This Workout Will Help You Make Better Food Choices (According to Science)

Here’s a scenario many of us are all too familiar with: you open your pantry and see a box of cookies. The right decision is obvious. You know what you should do: step away from the sugar.

So, why does the healthy choice take so much willpower? Breaking bad eating habits isn’t easy. Surrounded by so many unhealthy food options, temptation is hard to avoid.

Well, what if there was a way to make decision-making less painful? According to a recent study published in Applied Physiology, Nutrition, and Metabolism, people who include sprints in their exercise routine make healthier food choices after their workout.

Researchers observed 40 physically inactive men and women who took part in two group exercise activities: sprint-interval exercise (SIT) and moderate-intensity continuous exercise. They specifically looked at the impact of SIT on appetite post-workout and how it affected their mental state.

Lead author Natalya Beer explained, “participants enjoyed the sprint-interval exercise more than the moderate-intensity continuous exercise, even though it required more exertion, and led to a higher heart rate and higher blood lactate.”

In other words, even though participants exerted more energy during the sprint interval exercise, they found it more fulfilling. Their appetite also went down after SIT and they ate less in a social setting.

Although it’s difficult to work out and make healthy eating choices regularly, this research proves short sprints will assist you with both. And if you want to get the most out of your sprint interval exercise, workout with friends! This study confirms the health benefits of group exercise which you can get with online personal training, even during the pandemic.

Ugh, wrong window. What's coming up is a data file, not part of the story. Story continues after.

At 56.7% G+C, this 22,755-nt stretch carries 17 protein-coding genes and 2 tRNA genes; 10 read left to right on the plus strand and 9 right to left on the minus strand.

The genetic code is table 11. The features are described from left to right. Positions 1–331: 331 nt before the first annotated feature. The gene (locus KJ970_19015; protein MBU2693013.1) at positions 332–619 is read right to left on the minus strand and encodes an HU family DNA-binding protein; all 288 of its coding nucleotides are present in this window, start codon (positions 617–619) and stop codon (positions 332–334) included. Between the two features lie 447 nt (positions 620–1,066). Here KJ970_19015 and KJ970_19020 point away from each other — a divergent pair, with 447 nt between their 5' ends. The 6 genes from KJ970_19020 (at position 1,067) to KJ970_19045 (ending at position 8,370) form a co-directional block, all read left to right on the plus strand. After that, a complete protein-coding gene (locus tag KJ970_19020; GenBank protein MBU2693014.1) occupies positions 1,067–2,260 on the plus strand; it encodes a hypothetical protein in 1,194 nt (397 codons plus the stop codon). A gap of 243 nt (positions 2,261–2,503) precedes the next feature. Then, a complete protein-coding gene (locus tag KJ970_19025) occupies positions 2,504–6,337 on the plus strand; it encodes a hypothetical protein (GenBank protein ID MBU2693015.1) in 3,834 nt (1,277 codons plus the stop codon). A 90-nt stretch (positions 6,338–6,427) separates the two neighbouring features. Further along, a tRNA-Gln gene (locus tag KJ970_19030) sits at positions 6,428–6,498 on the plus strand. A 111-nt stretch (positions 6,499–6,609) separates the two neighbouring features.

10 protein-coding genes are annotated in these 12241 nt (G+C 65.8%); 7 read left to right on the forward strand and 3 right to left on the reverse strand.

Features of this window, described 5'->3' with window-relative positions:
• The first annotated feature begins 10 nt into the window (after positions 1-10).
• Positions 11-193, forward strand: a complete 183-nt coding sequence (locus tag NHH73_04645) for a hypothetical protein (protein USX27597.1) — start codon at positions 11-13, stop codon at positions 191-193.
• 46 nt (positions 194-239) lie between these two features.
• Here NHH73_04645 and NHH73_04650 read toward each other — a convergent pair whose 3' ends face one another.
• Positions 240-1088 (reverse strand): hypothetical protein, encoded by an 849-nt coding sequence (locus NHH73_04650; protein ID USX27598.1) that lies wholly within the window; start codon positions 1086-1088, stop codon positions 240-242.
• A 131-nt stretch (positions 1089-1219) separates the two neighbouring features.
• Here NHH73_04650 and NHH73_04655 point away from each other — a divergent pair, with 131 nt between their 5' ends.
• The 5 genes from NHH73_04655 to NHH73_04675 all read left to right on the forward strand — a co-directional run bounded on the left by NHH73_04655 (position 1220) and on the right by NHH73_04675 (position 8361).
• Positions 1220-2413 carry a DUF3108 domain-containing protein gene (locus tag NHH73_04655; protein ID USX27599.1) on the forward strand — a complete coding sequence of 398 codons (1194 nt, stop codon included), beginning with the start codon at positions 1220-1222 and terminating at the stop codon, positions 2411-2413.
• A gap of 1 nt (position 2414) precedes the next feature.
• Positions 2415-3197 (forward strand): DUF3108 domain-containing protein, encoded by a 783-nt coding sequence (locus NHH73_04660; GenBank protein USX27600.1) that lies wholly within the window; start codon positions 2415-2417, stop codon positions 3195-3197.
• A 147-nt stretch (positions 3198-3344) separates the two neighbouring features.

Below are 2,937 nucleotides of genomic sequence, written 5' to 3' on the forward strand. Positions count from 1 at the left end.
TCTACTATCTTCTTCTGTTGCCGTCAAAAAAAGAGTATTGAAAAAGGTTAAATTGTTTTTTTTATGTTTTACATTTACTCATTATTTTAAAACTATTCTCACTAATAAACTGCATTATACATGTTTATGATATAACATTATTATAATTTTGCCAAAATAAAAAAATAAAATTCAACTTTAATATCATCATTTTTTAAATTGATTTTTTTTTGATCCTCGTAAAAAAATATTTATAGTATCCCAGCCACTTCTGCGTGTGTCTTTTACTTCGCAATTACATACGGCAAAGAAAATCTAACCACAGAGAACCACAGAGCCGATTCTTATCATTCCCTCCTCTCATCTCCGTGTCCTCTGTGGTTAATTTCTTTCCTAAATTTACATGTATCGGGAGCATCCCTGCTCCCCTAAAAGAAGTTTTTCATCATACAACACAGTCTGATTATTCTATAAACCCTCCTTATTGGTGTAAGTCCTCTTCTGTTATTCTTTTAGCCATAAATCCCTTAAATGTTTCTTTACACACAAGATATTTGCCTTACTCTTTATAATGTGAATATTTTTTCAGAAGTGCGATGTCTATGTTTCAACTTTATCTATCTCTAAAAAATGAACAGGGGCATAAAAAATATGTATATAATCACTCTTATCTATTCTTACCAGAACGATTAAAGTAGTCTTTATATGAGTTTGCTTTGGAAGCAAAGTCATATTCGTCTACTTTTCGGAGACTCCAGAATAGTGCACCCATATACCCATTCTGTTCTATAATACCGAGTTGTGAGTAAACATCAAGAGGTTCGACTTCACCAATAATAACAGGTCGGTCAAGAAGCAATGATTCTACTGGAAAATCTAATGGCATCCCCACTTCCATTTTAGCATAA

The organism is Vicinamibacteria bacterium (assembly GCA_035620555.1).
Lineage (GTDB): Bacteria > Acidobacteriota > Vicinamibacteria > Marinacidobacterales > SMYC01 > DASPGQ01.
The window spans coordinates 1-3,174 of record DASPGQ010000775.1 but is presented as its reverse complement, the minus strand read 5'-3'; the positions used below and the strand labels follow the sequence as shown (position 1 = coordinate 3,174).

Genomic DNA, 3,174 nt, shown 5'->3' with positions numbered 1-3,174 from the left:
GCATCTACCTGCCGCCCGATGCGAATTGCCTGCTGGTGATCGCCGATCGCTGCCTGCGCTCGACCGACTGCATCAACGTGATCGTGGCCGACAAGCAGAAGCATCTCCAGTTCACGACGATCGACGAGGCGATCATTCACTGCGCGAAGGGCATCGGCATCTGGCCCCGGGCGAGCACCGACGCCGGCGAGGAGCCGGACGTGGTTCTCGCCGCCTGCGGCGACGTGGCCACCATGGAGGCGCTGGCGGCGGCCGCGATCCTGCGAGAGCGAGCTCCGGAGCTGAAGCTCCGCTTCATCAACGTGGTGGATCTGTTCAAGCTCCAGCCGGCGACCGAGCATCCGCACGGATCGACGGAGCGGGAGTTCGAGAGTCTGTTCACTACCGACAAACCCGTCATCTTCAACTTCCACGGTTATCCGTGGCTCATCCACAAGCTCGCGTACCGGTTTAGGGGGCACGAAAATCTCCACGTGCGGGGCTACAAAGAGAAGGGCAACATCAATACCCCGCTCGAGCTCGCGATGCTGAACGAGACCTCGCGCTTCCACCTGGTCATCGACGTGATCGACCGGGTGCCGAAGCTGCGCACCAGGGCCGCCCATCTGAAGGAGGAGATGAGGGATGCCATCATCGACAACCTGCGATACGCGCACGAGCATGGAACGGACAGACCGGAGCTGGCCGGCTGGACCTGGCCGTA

Why Sprint Interval Training is Effective

This type of high-intensity training not only boosts your endurance, but also burns more calories and fat pre-workout and post-workout.

Here’s why it works: sprinting raises your metabolic rate. So even when you’re done with your workout, you will keep burning calories. The “afterburn” or excess post-exercise oxygen consumption (EPOC) is higher after SIT training compared to other forms of low-intensity aerobic exercise.

Ready to get started? Try out this 20-minute sprinting workout for beginners:

    1. Walk or jog for 5 minutes
    2. Sprint for 30 seconds at 80-100 percent
    3. Walk for 90 seconds
    4. Repeat this circuit 5 times
    5. Walk for 5 minutes (and stretch if needed)

As with all exercises, don’t forget to warm up and cool down! And, if you’re looking for a more comprehensive workout routine you can do from home, try this and explore virtual personal training.